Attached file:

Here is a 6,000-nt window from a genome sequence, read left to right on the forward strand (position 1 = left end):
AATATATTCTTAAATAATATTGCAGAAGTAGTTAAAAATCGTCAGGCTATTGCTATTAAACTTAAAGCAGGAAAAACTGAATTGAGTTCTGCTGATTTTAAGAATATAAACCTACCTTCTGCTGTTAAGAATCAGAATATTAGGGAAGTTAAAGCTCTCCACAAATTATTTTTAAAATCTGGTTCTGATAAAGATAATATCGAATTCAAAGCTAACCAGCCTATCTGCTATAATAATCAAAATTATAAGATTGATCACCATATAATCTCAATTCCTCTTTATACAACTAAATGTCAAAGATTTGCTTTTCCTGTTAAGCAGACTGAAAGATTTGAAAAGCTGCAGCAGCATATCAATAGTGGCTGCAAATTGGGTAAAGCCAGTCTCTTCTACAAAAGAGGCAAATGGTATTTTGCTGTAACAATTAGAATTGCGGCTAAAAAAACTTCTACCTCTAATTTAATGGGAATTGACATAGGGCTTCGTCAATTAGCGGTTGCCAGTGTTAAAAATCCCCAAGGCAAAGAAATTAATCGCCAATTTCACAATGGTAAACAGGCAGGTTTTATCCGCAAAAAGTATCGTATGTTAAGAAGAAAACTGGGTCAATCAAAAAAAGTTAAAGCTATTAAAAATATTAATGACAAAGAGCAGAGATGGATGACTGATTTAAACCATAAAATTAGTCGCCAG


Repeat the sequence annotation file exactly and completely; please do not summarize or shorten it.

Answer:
Here is a 6,000-nt window from a genome sequence, read left to right on the forward strand (position 1 = left end):
AATATATTCTTAAATAATATTGCAGAAGTAGTTAAAAATCGTCAGGCTATTGCTATTAAACTTAAAGCAGGAAAAACTGAATTGAGTTCTGCTGATTTTAAGAATATAAACCTACCTTCTGCTGTTAAGAATCAGAATATTAGGGAAGTTAAAGCTCTCCACAAATTATTTTTAAAATCTGGTTCTGATAAAGATAATATCGAATTCAAAGCTAACCAGCCTATCTGCTATAATAATCAAAATTATAAGATTGATCACCATATAATCTCAATTCCTCTTTATACAACTAAATGTCAAAGATTTGCTTTTCCTGTTAAGCAGACTGAAAGATTTGAAAAGCTGCAGCAGCATATCAATAGTGGCTGCAAATTGGGTAAAGCCAGTCTCTTCTACAAAAGAGGCAAATGGTATTTTGCTGTAACAATTAGAATTGCGGCTAAAAAAACTTCTACCTCTAATTTAATGGGAATTGACATAGGGCTTCGTCAATTAGCGGTTGCCAGTGTTAAAAATCCCCAAGGCAAAGAAATTAATCGCCAATTTCACAATGGTAAACAGGCAGGTTTTATCCGCAAAAAGTATCGTATGTTAAGAAGAAAACTGGGTCAATCAAAAAAAGTTAAAGCTATTAAAAATATTAATGACAAAGAGCAGAGATGGATGACTGATTTAAACCATAAAATTAGTCGCCAG